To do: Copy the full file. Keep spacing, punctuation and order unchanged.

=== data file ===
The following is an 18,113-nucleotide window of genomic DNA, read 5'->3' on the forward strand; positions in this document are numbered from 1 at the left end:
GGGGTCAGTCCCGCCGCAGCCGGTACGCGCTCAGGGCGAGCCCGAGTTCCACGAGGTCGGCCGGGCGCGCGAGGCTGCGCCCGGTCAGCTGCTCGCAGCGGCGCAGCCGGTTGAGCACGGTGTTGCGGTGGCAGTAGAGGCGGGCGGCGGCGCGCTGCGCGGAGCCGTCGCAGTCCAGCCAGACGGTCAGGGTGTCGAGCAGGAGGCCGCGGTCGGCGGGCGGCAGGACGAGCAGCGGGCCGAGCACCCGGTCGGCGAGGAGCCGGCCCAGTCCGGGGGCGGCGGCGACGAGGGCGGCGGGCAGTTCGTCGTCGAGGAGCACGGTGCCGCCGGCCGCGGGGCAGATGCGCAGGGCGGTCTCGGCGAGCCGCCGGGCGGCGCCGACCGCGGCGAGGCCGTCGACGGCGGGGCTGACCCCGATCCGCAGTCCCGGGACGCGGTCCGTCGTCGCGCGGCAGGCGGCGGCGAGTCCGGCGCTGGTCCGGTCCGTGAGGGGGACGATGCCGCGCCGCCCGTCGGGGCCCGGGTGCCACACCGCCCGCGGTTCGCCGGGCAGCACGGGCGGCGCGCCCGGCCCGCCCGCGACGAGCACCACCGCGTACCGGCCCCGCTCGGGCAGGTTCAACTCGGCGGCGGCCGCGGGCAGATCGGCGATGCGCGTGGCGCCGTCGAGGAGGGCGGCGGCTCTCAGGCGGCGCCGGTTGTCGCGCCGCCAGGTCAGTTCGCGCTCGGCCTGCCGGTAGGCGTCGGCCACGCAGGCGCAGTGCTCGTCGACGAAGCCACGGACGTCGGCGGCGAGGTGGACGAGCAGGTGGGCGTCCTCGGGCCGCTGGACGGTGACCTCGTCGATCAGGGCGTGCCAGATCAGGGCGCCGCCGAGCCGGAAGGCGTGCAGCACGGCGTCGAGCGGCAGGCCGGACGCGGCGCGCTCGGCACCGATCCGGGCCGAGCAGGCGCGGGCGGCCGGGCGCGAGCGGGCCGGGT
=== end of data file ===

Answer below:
The following is an 18,113-nucleotide window of genomic DNA, read 5'->3' on the forward strand; positions in this document are numbered from 1 at the left end:
GGGGTCAGTCCCGCCGCAGCCGGTACGCGCTCAGGGCGAGCCCGAGTTCCACGAGGTCGGCCGGGCGCGCGAGGCTGCGCCCGGTCAGCTGCTCGCAGCGGCGCAGCCGGTTGAGCACGGTGTTGCGGTGGCAGTAGAGGCGGGCGGCGGCGCGCTGCGCGGAGCCGTCGCAGTCCAGCCAGACGGTCAGGGTGTCGAGCAGGAGGCCGCGGTCGGCGGGCGGCAGGACGAGCAGCGGGCCGAGCACCCGGTCGGCGAGGAGCCGGCCCAGTCCGGGGGCGGCGGCGACGAGGGCGGCGGGCAGTTCGTCGTCGAGGAGCACGGTGCCGCCGGCCGCGGGGCAGATGCGCAGGGCGGTCTCGGCGAGCCGCCGGGCGGCGCCGACCGCGGCGAGGCCGTCGACGGCGGGGCTGACCCCGATCCGCAGTCCCGGGACGCGGTCCGTCGTCGCGCGGCAGGCGGCGGCGAGTCCGGCGCTGGTCCGGTCCGTGAGGGGGACGATGCCGCGCCGCCCGTCGGGGCCCGGGTGCCACACCGCCCGCGGTTCGCCGGGCAGCACGGGCGGCGCGCCCGGCCCGCCCGCGACGAGCACCACCGCGTACCGGCCCCGCTCGGGCAGGTTCAACTCGGCGGCGGCCGCGGGCAGATCGGCGATGCGCGTGGCGCCGTCGAGGAGGGCGGCGGCTCTCAGGCGGCGCCGGTTGTCGCGCCGCCAGGTCAGTTCGCGCTCGGCCTGCCGGTAGGCGTCGGCCACGCAGGCGCAGTGCTCGTCGACGAAGCCACGGACGTCGGCGGCGAGGTGGACGAGCAGGTGGGCGTCCTCGGGCCGCTGGACGGTGACCTCGTCGATCAGGGCGTGCCAGATCAGGGCGCCGCCGAGCCGGAAGGCGTGCAGCACGGCGTCGAGCGGCAGGCCGGACGCGGCGCGCTCGGCACCGATCCGGGCCGAGCAGGCGCGGGCGGCCGGGCGCGAGCGGGCCGGGT